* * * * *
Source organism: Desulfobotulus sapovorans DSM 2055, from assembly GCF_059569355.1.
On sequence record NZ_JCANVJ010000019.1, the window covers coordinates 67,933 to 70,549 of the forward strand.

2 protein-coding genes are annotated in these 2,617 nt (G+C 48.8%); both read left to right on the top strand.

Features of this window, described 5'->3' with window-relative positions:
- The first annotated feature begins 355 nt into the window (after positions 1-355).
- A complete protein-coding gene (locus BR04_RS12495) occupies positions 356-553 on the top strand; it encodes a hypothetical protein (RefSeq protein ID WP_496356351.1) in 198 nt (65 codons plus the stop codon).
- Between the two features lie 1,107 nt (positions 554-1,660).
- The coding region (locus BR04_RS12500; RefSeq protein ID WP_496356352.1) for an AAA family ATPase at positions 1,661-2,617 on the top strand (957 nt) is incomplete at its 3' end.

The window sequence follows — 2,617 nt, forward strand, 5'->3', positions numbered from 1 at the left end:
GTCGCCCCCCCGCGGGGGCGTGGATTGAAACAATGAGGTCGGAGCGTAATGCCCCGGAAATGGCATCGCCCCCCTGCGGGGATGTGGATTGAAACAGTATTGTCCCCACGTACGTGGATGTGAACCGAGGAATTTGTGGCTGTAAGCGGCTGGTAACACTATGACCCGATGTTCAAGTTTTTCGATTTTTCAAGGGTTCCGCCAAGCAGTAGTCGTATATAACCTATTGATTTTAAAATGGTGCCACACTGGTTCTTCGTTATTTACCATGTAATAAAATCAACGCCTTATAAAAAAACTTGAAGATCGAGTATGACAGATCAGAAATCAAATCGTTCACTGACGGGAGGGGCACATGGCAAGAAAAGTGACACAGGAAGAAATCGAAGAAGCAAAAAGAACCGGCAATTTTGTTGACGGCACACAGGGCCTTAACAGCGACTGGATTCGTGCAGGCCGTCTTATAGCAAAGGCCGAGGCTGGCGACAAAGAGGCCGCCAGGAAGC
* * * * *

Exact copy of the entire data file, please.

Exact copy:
Source organism: Desulfobotulus sapovorans DSM 2055, from assembly GCF_059569355.1.
On sequence record NZ_JCANVJ010000019.1, the window covers coordinates 67,933 to 70,549 of the forward strand.

2 protein-coding genes are annotated in these 2,617 nt (G+C 48.8%); both read left to right on the top strand.

Features of this window, described 5'->3' with window-relative positions:
- The first annotated feature begins 355 nt into the window (after positions 1-355).
- A complete protein-coding gene (locus BR04_RS12495) occupies positions 356-553 on the top strand; it encodes a hypothetical protein (RefSeq protein ID WP_496356351.1) in 198 nt (65 codons plus the stop codon).
- Between the two features lie 1,107 nt (positions 554-1,660).
- The coding region (locus BR04_RS12500; RefSeq protein ID WP_496356352.1) for an AAA family ATPase at positions 1,661-2,617 on the top strand (957 nt) is incomplete at its 3' end.

The window sequence follows — 2,617 nt, forward strand, 5'->3', positions numbered from 1 at the left end:
GTCGCCCCCCCGCGGGGGCGTGGATTGAAACAATGAGGTCGGAGCGTAATGCCCCGGAAATGGCATCGCCCCCCTGCGGGGATGTGGATTGAAACAGTATTGTCCCCACGTACGTGGATGTGAACCGAGGAATTTGTGGCTGTAAGCGGCTGGTAACACTATGACCCGATGTTCAAGTTTTTCGATTTTTCAAGGGTTCCGCCAAGCAGTAGTCGTATATAACCTATTGATTTTAAAATGGTGCCACACTGGTTCTTCGTTATTTACCATGTAATAAAATCAACGCCTTATAAAAAAACTTGAAGATCGAGTATGACAGATCAGAAATCAAATCGTTCACTGACGGGAGGGGCACATGGCAAGAAAAGTGACACAGGAAGAAATCGAAGAAGCAAAAAGAACCGGCAATTTTGTTGACGGCACACAGGGCCTTAACAGCGACTGGATTCGTGCAGGCCGTCTTATAGCAAAGGCCGAGGCTGGCGACAAAGAGGCCGCCAGGAAGC